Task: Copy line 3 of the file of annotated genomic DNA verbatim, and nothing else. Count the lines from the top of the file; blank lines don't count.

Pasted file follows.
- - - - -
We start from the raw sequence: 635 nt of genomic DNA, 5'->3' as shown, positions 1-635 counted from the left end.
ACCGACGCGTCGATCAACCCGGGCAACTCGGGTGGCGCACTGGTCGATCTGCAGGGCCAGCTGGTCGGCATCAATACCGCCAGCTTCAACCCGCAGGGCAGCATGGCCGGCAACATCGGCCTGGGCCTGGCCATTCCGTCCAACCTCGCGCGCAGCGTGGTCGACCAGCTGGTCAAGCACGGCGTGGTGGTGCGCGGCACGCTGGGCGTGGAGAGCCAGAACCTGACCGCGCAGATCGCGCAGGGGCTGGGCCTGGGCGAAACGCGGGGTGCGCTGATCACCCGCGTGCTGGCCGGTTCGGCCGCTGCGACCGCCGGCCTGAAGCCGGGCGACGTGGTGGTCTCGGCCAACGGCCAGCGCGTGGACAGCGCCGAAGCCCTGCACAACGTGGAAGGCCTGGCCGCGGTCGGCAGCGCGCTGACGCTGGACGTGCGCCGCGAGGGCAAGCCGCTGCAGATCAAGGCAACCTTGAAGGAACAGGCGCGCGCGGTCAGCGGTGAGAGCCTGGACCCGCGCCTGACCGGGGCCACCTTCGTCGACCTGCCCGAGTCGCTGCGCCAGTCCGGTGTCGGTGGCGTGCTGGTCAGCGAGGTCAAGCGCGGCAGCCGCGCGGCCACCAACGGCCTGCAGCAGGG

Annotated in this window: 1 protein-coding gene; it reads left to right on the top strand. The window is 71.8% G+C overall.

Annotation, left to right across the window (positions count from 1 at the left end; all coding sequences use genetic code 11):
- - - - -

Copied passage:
Annotated in this window: 1 protein-coding gene; it reads left to right on the top strand. The window is 71.8% G+C overall.